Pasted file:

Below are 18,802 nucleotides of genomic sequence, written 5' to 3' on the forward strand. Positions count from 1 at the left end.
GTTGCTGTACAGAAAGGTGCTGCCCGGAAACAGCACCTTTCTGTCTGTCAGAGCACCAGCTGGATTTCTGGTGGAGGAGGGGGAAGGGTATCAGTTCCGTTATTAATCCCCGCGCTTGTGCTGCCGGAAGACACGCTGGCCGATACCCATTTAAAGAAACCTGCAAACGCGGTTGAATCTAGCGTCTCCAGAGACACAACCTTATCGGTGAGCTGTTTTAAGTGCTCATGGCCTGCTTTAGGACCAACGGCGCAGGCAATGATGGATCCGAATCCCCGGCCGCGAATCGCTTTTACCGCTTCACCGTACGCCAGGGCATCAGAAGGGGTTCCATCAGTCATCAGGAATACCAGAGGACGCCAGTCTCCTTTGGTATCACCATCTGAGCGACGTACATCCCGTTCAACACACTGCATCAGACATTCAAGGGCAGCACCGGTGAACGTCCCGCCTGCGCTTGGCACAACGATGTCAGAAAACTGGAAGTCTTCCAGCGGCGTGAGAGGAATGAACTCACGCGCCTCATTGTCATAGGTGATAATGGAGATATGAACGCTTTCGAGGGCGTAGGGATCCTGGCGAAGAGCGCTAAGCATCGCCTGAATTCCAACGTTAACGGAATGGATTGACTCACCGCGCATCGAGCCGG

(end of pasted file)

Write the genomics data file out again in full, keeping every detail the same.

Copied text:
Below are 18,802 nucleotides of genomic sequence, written 5' to 3' on the forward strand. Positions count from 1 at the left end.
GTTGCTGTACAGAAAGGTGCTGCCCGGAAACAGCACCTTTCTGTCTGTCAGAGCACCAGCTGGATTTCTGGTGGAGGAGGGGGAAGGGTATCAGTTCCGTTATTAATCCCCGCGCTTGTGCTGCCGGAAGACACGCTGGCCGATACCCATTTAAAGAAACCTGCAAACGCGGTTGAATCTAGCGTCTCCAGAGACACAACCTTATCGGTGAGCTGTTTTAAGTGCTCATGGCCTGCTTTAGGACCAACGGCGCAGGCAATGATGGATCCGAATCCCCGGCCGCGAATCGCTTTTACCGCTTCACCGTACGCCAGGGCATCAGAAGGGGTTCCATCAGTCATCAGGAATACCAGAGGACGCCAGTCTCCTTTGGTATCACCATCTGAGCGACGTACATCCCGTTCAACACACTGCATCAGACATTCAAGGGCAGCACCGGTGAACGTCCCGCCTGCGCTTGGCACAACGATGTCAGAAAACTGGAAGTCTTCCAGCGGCGTGAGAGGAATGAACTCACGCGCCTCATTGTCATAGGTGATAATGGAGATATGAACGCTTTCGAGGGCGTAGGGATCCTGGCGAAGAGCGCTAAGCATCGCCTGAATTCCAACGTTAACGGAATGGATTGACTCACCGCGCATCGAGCCGG